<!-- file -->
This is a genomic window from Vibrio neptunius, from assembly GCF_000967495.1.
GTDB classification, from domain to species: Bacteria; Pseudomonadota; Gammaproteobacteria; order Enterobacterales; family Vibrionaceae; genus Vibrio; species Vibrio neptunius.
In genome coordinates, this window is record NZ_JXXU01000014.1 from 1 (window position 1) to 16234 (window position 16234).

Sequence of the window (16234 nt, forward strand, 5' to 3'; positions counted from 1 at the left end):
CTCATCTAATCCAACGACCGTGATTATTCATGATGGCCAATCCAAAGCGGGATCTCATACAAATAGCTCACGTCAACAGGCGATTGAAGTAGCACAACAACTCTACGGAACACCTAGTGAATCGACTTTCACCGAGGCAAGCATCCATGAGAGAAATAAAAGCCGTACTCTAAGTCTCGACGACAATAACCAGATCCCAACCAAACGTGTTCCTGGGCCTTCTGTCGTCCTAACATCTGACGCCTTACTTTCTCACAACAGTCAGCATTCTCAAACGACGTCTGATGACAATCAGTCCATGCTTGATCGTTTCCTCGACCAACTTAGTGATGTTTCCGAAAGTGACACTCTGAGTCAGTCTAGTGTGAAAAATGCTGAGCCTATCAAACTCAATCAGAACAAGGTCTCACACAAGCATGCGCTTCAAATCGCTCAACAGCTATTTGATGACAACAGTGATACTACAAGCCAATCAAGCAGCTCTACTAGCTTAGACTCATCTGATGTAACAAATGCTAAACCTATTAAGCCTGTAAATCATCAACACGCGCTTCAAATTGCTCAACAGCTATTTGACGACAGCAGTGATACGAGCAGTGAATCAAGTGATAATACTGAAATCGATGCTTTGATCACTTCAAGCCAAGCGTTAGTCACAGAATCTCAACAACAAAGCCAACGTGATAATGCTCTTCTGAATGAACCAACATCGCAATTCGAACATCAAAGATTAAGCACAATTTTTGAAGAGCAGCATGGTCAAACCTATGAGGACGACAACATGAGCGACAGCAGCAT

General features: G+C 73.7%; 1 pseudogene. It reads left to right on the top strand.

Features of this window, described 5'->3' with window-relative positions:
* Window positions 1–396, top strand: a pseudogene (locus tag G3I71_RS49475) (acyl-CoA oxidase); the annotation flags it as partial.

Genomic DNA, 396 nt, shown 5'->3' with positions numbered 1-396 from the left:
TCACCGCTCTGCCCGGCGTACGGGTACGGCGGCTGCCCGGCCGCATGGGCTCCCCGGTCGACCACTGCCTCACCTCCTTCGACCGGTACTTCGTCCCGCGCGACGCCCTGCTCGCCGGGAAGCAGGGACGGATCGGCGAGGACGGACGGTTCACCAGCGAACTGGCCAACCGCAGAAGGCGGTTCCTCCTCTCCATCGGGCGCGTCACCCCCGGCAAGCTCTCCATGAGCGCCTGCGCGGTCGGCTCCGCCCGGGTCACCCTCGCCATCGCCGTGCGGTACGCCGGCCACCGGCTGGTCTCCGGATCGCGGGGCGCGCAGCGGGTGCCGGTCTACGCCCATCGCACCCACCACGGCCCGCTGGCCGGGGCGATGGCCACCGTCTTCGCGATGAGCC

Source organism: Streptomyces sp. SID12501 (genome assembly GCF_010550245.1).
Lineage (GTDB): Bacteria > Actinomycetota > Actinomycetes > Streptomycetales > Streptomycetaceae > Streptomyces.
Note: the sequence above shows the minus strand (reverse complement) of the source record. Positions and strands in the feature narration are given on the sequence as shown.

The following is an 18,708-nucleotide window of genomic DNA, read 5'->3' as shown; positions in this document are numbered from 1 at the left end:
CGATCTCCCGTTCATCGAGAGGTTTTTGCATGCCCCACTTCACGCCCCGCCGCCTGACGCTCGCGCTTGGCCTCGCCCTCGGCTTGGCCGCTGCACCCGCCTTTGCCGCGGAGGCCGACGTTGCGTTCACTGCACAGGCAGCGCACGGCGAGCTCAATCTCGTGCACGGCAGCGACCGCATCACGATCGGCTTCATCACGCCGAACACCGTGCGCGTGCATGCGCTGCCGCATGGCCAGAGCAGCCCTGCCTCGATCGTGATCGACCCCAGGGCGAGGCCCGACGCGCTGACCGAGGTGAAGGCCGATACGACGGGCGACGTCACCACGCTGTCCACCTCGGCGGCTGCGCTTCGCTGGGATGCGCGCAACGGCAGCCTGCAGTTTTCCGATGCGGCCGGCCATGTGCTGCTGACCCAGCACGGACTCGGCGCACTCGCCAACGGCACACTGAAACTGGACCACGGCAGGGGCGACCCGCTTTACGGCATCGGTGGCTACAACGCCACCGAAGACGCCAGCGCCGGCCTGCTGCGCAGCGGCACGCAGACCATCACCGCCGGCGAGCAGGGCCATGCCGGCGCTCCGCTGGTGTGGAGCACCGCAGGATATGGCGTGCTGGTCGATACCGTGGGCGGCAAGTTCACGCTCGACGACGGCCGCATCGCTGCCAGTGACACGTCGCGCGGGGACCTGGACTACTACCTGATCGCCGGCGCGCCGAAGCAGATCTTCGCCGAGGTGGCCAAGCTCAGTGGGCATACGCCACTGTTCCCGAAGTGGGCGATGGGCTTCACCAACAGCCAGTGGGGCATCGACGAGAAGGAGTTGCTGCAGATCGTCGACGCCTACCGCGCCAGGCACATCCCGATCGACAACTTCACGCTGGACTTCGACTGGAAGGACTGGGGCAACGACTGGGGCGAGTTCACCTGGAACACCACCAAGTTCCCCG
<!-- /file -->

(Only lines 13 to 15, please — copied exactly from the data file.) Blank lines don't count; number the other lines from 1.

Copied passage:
Note: the sequence above shows the minus strand (reverse complement) of the source record. Positions and strands in the feature narration are given on the sequence as shown.

The following is an 18,708-nucleotide window of genomic DNA, read 5'->3' as shown; positions in this document are numbered from 1 at the left end:
CGATCTCCCGTTCATCGAGAGGTTTTTGCATGCCCCACTTCACGCCCCGCCGCCTGACGCTCGCGCTTGGCCTCGCCCTCGGCTTGGCCGCTGCACCCGCCTTTGCCGCGGAGGCCGACGTTGCGTTCACTGCACAGGCAGCGCACGGCGAGCTCAATCTCGTGCACGGCAGCGACCGCATCACGATCGGCTTCATCACGCCGAACACCGTGCGCGTGCATGCGCTGCCGCATGGCCAGAGCAGCCCTGCCTCGATCGTGATCGACCCCAGGGCGAGGCCCGACGCGCTGACCGAGGTGAAGGCCGATACGACGGGCGACGTCACCACGCTGTCCACCTCGGCGGCTGCGCTTCGCTGGGATGCGCGCAACGGCAGCCTGCAGTTTTCCGATGCGGCCGGCCATGTGCTGCTGACCCAGCACGGACTCGGCGCACTCGCCAACGGCACACTGAAACTGGACCACGGCAGGGGCGACCCGCTTTACGGCATCGGTGGCTACAACGCCACCGAAGACGCCAGCGCCGGCCTGCTGCGCAGCGGCACGCAGACCATCACCGCCGGCGAGCAGGGCCATGCCGGCGCTCCGCTGGTGTGGAGCACCGCAGGATATGGCGTGCTGGTCGATACCGTGGGCGGCAAGTTCACGCTCGACGACGGCCGCATCGCTGCCAGTGACACGTCGCGCGGGGACCTGGACTACTACCTGATCGCCGGCGCGCCGAAGCAGATCTTCGCCGAGGTGGCCAAGCTCAGTGGGCATACGCCACTGTTCCCGAAGTGGGCGATGGGCTTCACCAACAGCCAGTGGGGCATCGACGAGAAGGAGTTGCTGCAGATCGTCGACGCCTACCGCGCCAGGCACATCCCGATCGACAACTTCACGCTGGACTTCGACTGGAAGGACTGGGGCAACGACTGGGGCGAGTTCACCTGGAACACCACCAAGTTCCCCG